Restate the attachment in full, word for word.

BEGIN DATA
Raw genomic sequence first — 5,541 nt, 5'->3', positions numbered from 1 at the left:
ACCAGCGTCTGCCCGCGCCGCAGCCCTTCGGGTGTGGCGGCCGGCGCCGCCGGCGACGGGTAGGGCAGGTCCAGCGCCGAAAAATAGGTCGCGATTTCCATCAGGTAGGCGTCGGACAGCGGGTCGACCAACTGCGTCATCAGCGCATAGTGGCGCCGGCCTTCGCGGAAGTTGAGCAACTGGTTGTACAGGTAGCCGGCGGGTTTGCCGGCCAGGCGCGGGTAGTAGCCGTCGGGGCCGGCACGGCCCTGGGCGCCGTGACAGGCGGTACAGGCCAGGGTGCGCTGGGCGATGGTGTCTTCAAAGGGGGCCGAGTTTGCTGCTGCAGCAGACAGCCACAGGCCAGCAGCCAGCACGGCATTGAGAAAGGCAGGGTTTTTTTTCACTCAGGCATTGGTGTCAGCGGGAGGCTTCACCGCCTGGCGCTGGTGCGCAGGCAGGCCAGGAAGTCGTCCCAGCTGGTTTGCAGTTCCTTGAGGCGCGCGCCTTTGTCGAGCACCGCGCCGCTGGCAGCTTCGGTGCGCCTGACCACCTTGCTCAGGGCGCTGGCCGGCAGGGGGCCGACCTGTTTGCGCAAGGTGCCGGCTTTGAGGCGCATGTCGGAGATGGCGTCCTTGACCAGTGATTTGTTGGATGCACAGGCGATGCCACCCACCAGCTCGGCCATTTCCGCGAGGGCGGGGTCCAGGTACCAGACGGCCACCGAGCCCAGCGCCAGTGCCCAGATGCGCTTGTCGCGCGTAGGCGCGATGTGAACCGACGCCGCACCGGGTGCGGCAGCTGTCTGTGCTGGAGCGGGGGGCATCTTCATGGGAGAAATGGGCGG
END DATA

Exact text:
Raw genomic sequence first — 5,541 nt, 5'->3', positions numbered from 1 at the left:
ACCAGCGTCTGCCCGCGCCGCAGCCCTTCGGGTGTGGCGGCCGGCGCCGCCGGCGACGGGTAGGGCAGGTCCAGCGCCGAAAAATAGGTCGCGATTTCCATCAGGTAGGCGTCGGACAGCGGGTCGACCAACTGCGTCATCAGCGCATAGTGGCGCCGGCCTTCGCGGAAGTTGAGCAACTGGTTGTACAGGTAGCCGGCGGGTTTGCCGGCCAGGCGCGGGTAGTAGCCGTCGGGGCCGGCACGGCCCTGGGCGCCGTGACAGGCGGTACAGGCCAGGGTGCGCTGGGCGATGGTGTCTTCAAAGGGGGCCGAGTTTGCTGCTGCAGCAGACAGCCACAGGCCAGCAGCCAGCACGGCATTGAGAAAGGCAGGGTTTTTTTTCACTCAGGCATTGGTGTCAGCGGGAGGCTTCACCGCCTGGCGCTGGTGCGCAGGCAGGCCAGGAAGTCGTCCCAGCTGGTTTGCAGTTCCTTGAGGCGCGCGCCTTTGTCGAGCACCGCGCCGCTGGCAGCTTCGGTGCGCCTGACCACCTTGCTCAGGGCGCTGGCCGGCAGGGGGCCGACCTGTTTGCGCAAGGTGCCGGCTTTGAGGCGCATGTCGGAGATGGCGTCCTTGACCAGTGATTTGTTGGATGCACAGGCGATGCCACCCACCAGCTCGGCCATTTCCGCGAGGGCGGGGTCCAGGTACCAGACGGCCACCGAGCCCAGCGCCAGTGCCCAGATGCGCTTGTCGCGCGTAGGCGCGATGTGAACCGACGCCGCACCGGGTGCGGCAGCTGTCTGTGCTGGAGCGGGGGGCATCTTCATGGGAGAAATGGGCGG